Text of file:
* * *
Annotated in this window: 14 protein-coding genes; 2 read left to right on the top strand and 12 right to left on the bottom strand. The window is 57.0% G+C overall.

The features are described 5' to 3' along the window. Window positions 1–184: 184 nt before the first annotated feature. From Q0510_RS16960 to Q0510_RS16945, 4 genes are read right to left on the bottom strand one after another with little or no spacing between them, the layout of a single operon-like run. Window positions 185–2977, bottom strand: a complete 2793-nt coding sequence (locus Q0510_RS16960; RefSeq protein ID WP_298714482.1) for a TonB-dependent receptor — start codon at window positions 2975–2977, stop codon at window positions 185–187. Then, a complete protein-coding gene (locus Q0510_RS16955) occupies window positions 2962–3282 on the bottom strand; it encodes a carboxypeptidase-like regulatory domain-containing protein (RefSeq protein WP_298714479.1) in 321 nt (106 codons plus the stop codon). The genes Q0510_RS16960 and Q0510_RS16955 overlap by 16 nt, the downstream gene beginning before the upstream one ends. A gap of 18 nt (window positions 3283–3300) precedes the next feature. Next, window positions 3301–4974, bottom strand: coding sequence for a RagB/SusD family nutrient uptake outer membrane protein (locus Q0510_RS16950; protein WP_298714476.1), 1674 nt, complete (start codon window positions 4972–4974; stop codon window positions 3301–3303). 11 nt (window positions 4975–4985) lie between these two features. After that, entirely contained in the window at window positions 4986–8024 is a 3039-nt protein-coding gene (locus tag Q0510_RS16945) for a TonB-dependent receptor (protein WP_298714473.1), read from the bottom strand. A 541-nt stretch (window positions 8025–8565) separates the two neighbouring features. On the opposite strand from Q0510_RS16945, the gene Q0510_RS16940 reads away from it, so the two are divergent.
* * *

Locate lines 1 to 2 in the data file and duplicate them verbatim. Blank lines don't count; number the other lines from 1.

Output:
Annotated in this window: 14 protein-coding genes; 2 read left to right on the top strand and 12 right to left on the bottom strand. The window is 57.0% G+C overall.

The features are described 5' to 3' along the window. Window positions 1–184: 184 nt before the first annotated feature. From Q0510_RS16960 to Q0510_RS16945, 4 genes are read right to left on the bottom strand one after another with little or no spacing between them, the layout of a single operon-like run. Window positions 185–2977, bottom strand: a complete 2793-nt coding sequence (locus Q0510_RS16960; RefSeq protein ID WP_298714482.1) for a TonB-dependent receptor — start codon at window positions 2975–2977, stop codon at window positions 185–187. Then, a complete protein-coding gene (locus Q0510_RS16955) occupies window positions 2962–3282 on the bottom strand; it encodes a carboxypeptidase-like regulatory domain-containing protein (RefSeq protein WP_298714479.1) in 321 nt (106 codons plus the stop codon). The genes Q0510_RS16960 and Q0510_RS16955 overlap by 16 nt, the downstream gene beginning before the upstream one ends. A gap of 18 nt (window positions 3283–3300) precedes the next feature. Next, window positions 3301–4974, bottom strand: coding sequence for a RagB/SusD family nutrient uptake outer membrane protein (locus Q0510_RS16950; protein WP_298714476.1), 1674 nt, complete (start codon window positions 4972–4974; stop codon window positions 3301–3303). 11 nt (window positions 4975–4985) lie between these two features. After that, entirely contained in the window at window positions 4986–8024 is a 3039-nt protein-coding gene (locus tag Q0510_RS16945) for a TonB-dependent receptor (protein WP_298714473.1), read from the bottom strand. A 541-nt stretch (window positions 8025–8565) separates the two neighbouring features. On the opposite strand from Q0510_RS16945, the gene Q0510_RS16940 reads away from it, so the two are divergent.